How EB-1 Cases and USCIS’ Administrative Appeals Office Intermingle

The Administrative Appeals Office (AAO) has issued several decisions disclosing current adjudicative standards applied in EB-1 extraordinary ability cases. Especially relevant are the AAO findings relating to the criteria in the USCIS regulations. Under current rules, someone seeking EB-1 status as extraordinary ability individuals must meet at least three of the 10 regulatory criteria to establish sustained national or international acclaim. AAO precedential decisions related to the EB-1 preference category often shed light on one or more of these ten criteria.

EB-1 petitions denied by a USCIS adjudicator can be appealed to the AAO. In between October and December 2018 (FY2019’s first quarter), the AAO decided 91 cases of EB-1 petition denials.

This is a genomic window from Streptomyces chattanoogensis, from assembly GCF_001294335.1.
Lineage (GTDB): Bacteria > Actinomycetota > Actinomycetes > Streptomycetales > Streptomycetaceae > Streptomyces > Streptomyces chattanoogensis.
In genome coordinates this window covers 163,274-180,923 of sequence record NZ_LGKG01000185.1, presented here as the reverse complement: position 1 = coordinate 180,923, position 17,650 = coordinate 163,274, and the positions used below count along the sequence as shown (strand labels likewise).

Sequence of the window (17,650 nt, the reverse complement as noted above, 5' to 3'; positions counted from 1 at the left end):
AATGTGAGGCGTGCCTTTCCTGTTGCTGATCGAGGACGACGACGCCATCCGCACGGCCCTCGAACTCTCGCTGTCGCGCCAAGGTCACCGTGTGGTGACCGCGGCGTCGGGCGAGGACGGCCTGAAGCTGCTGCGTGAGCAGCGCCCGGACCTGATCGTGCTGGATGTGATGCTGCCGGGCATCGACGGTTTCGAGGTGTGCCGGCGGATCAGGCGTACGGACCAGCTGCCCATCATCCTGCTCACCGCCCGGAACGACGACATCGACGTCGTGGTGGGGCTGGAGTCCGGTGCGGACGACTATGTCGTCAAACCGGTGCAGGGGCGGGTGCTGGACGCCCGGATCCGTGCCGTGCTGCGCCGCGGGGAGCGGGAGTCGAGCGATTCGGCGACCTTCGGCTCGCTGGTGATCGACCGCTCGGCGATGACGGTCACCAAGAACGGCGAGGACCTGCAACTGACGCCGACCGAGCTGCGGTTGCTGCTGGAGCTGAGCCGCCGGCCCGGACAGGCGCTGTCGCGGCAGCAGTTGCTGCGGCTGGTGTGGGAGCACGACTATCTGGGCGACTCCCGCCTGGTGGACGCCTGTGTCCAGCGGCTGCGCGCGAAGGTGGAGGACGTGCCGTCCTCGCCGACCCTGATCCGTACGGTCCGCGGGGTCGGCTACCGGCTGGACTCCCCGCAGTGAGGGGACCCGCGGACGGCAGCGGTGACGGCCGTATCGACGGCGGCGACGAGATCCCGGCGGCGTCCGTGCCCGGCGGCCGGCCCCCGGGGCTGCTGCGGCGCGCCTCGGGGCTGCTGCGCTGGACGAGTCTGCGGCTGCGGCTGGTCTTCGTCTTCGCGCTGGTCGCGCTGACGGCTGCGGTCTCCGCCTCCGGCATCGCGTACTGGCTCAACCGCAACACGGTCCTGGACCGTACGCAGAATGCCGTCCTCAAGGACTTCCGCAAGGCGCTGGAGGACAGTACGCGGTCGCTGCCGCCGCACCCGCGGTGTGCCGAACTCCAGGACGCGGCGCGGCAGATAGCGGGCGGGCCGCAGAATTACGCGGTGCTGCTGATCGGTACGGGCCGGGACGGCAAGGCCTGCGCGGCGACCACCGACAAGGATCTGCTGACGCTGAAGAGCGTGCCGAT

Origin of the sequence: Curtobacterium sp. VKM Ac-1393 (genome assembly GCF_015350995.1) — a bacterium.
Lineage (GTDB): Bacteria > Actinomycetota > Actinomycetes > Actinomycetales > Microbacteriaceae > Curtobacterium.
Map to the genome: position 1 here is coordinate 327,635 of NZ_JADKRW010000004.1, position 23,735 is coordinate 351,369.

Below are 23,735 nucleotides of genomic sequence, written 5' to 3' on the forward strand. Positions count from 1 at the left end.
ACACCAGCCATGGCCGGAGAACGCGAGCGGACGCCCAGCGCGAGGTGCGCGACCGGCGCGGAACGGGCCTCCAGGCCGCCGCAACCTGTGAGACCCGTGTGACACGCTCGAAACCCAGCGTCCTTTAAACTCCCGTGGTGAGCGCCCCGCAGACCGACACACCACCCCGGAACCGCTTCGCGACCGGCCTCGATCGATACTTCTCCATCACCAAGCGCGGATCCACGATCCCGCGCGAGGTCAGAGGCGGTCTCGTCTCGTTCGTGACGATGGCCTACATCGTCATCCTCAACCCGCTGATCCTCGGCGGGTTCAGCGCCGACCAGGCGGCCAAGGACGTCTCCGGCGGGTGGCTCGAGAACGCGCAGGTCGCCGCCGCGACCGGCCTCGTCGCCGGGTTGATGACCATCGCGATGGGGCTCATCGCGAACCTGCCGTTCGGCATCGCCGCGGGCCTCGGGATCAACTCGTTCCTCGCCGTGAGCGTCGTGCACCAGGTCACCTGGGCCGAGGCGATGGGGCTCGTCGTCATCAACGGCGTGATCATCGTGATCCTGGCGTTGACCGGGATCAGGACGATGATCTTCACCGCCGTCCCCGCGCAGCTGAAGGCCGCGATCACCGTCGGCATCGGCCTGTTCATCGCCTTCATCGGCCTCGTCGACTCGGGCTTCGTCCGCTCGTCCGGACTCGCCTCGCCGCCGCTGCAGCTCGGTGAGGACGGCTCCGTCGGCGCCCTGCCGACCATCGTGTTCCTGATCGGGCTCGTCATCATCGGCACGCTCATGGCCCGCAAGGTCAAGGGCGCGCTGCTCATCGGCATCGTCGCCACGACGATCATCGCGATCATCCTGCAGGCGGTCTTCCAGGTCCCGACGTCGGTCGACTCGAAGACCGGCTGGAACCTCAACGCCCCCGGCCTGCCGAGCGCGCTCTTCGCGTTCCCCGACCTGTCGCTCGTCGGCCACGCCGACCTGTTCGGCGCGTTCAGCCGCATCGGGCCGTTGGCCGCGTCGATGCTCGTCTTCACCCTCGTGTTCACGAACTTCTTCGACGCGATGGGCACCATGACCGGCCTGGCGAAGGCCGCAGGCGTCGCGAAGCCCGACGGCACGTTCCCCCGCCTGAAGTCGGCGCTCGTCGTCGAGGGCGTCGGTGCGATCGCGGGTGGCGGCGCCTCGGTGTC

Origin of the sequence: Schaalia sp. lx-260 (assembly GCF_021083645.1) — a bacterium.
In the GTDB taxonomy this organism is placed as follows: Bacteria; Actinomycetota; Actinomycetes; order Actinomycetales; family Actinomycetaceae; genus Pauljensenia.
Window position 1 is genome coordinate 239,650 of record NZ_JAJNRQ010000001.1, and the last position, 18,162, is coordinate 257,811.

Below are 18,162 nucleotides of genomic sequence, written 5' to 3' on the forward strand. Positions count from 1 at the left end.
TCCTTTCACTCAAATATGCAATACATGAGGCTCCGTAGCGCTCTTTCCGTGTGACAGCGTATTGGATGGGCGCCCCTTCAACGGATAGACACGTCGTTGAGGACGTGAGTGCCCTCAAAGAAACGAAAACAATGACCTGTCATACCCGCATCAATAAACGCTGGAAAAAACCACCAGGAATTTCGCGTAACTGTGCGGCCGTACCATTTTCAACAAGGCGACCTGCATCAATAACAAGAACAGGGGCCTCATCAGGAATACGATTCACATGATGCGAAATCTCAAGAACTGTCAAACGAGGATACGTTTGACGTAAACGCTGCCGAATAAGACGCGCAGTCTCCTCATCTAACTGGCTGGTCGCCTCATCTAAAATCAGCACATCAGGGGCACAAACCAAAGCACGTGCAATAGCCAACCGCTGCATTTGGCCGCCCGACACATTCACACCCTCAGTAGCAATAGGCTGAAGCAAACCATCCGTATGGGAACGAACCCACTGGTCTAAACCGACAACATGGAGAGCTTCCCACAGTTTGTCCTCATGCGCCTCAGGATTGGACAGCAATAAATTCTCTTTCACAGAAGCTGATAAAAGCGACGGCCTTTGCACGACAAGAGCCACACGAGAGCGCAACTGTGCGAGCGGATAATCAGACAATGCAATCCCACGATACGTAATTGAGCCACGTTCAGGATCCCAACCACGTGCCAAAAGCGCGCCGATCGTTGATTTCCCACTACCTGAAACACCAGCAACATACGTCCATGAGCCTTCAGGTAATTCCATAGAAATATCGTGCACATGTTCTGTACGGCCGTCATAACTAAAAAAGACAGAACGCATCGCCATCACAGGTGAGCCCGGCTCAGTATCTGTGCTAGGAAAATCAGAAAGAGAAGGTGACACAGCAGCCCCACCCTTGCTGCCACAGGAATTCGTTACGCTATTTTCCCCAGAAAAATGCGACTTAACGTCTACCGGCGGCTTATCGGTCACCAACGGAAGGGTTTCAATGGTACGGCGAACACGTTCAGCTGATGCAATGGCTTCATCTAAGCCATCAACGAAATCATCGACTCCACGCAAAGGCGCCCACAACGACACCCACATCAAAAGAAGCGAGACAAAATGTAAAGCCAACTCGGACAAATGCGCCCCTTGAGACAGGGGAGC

The AAO may issue “non-precedent” decisions, which apply existing law and policy to the facts of a case.

The AAO may also issue “precedent” decisions, to provide clear and uniform guidance to adjudicators and the public on the proper interpretation of law and policy. These precedent decisions must be followed by USCIS employees, except to the extent that the precedent decisions are modified or overruled by later precedent decisions, statutory changes, or regulatory changes.